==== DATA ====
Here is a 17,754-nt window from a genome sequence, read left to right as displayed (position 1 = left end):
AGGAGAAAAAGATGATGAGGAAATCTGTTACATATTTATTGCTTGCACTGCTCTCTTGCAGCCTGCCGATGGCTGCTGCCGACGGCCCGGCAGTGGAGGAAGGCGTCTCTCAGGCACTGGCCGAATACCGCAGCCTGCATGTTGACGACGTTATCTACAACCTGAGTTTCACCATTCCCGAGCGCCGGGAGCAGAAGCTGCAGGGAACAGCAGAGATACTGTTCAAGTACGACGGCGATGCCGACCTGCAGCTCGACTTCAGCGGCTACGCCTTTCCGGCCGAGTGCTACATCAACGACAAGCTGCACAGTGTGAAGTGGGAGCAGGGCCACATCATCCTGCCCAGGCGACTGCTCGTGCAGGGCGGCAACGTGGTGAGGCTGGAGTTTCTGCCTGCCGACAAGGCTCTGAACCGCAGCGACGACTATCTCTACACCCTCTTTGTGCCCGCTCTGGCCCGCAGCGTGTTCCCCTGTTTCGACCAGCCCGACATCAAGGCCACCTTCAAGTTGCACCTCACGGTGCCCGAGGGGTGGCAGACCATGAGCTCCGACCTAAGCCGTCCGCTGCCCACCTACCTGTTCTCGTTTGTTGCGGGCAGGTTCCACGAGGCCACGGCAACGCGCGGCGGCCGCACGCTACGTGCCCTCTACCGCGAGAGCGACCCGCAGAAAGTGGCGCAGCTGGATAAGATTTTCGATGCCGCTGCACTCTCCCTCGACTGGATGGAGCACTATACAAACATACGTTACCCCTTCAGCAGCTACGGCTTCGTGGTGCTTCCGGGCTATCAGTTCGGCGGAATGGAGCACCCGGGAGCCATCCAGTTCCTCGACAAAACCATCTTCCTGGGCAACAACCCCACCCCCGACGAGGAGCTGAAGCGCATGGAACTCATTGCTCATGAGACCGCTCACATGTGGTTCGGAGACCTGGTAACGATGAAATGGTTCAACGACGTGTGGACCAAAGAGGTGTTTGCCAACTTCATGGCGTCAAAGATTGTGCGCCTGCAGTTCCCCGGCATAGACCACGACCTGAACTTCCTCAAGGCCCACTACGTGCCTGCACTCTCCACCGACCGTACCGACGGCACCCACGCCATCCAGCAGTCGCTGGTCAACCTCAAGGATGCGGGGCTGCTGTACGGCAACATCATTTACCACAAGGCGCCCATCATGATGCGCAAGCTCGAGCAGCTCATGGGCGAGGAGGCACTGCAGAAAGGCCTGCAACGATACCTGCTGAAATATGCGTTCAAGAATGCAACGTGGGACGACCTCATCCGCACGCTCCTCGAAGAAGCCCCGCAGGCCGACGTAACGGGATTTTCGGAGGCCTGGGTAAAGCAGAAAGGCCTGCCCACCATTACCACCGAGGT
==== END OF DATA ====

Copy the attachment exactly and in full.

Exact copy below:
Here is a 17,754-nt window from a genome sequence, read left to right as displayed (position 1 = left end):
AGGAGAAAAAGATGATGAGGAAATCTGTTACATATTTATTGCTTGCACTGCTCTCTTGCAGCCTGCCGATGGCTGCTGCCGACGGCCCGGCAGTGGAGGAAGGCGTCTCTCAGGCACTGGCCGAATACCGCAGCCTGCATGTTGACGACGTTATCTACAACCTGAGTTTCACCATTCCCGAGCGCCGGGAGCAGAAGCTGCAGGGAACAGCAGAGATACTGTTCAAGTACGACGGCGATGCCGACCTGCAGCTCGACTTCAGCGGCTACGCCTTTCCGGCCGAGTGCTACATCAACGACAAGCTGCACAGTGTGAAGTGGGAGCAGGGCCACATCATCCTGCCCAGGCGACTGCTCGTGCAGGGCGGCAACGTGGTGAGGCTGGAGTTTCTGCCTGCCGACAAGGCTCTGAACCGCAGCGACGACTATCTCTACACCCTCTTTGTGCCCGCTCTGGCCCGCAGCGTGTTCCCCTGTTTCGACCAGCCCGACATCAAGGCCACCTTCAAGTTGCACCTCACGGTGCCCGAGGGGTGGCAGACCATGAGCTCCGACCTAAGCCGTCCGCTGCCCACCTACCTGTTCTCGTTTGTTGCGGGCAGGTTCCACGAGGCCACGGCAACGCGCGGCGGCCGCACGCTACGTGCCCTCTACCGCGAGAGCGACCCGCAGAAAGTGGCGCAGCTGGATAAGATTTTCGATGCCGCTGCACTCTCCCTCGACTGGATGGAGCACTATACAAACATACGTTACCCCTTCAGCAGCTACGGCTTCGTGGTGCTTCCGGGCTATCAGTTCGGCGGAATGGAGCACCCGGGAGCCATCCAGTTCCTCGACAAAACCATCTTCCTGGGCAACAACCCCACCCCCGACGAGGAGCTGAAGCGCATGGAACTCATTGCTCATGAGACCGCTCACATGTGGTTCGGAGACCTGGTAACGATGAAATGGTTCAACGACGTGTGGACCAAAGAGGTGTTTGCCAACTTCATGGCGTCAAAGATTGTGCGCCTGCAGTTCCCCGGCATAGACCACGACCTGAACTTCCTCAAGGCCCACTACGTGCCTGCACTCTCCACCGACCGTACCGACGGCACCCACGCCATCCAGCAGTCGCTGGTCAACCTCAAGGATGCGGGGCTGCTGTACGGCAACATCATTTACCACAAGGCGCCCATCATGATGCGCAAGCTCGAGCAGCTCATGGGCGAGGAGGCACTGCAGAAAGGCCTGCAACGATACCTGCTGAAATATGCGTTCAAGAATGCAACGTGGGACGACCTCATCCGCACGCTCCTCGAAGAAGCCCCGCAGGCCGACGTAACGGGATTTTCGGAGGCCTGGGTAAAGCAGAAAGGCCTGCCCACCATTACCACCGAGGT